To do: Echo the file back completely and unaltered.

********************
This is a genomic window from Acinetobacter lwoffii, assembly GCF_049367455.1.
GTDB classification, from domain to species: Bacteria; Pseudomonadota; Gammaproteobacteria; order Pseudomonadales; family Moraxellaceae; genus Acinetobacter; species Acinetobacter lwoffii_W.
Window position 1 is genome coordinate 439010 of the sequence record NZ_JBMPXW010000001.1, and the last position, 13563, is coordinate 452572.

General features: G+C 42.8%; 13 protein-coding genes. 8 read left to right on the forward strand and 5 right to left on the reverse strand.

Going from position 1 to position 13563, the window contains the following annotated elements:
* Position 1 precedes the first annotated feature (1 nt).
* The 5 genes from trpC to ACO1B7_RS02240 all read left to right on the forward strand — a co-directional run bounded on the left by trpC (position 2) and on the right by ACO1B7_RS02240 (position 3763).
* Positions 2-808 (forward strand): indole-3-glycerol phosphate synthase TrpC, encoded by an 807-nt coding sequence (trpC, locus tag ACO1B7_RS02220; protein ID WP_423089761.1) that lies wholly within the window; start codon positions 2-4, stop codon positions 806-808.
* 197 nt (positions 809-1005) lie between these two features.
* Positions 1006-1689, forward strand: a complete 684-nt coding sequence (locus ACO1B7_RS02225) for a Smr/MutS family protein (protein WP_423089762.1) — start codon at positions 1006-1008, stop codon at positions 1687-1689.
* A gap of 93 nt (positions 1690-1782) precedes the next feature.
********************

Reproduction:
This is a genomic window from Acinetobacter lwoffii, assembly GCF_049367455.1.
GTDB classification, from domain to species: Bacteria; Pseudomonadota; Gammaproteobacteria; order Pseudomonadales; family Moraxellaceae; genus Acinetobacter; species Acinetobacter lwoffii_W.
Window position 1 is genome coordinate 439010 of the sequence record NZ_JBMPXW010000001.1, and the last position, 13563, is coordinate 452572.

General features: G+C 42.8%; 13 protein-coding genes. 8 read left to right on the forward strand and 5 right to left on the reverse strand.

Going from position 1 to position 13563, the window contains the following annotated elements:
* Position 1 precedes the first annotated feature (1 nt).
* The 5 genes from trpC to ACO1B7_RS02240 all read left to right on the forward strand — a co-directional run bounded on the left by trpC (position 2) and on the right by ACO1B7_RS02240 (position 3763).
* Positions 2-808 (forward strand): indole-3-glycerol phosphate synthase TrpC, encoded by an 807-nt coding sequence (trpC, locus tag ACO1B7_RS02220; protein ID WP_423089761.1) that lies wholly within the window; start codon positions 2-4, stop codon positions 806-808.
* 197 nt (positions 809-1005) lie between these two features.
* Positions 1006-1689, forward strand: a complete 684-nt coding sequence (locus ACO1B7_RS02225) for a Smr/MutS family protein (protein WP_423089762.1) — start codon at positions 1006-1008, stop codon at positions 1687-1689.
* A gap of 93 nt (positions 1690-1782) precedes the next feature.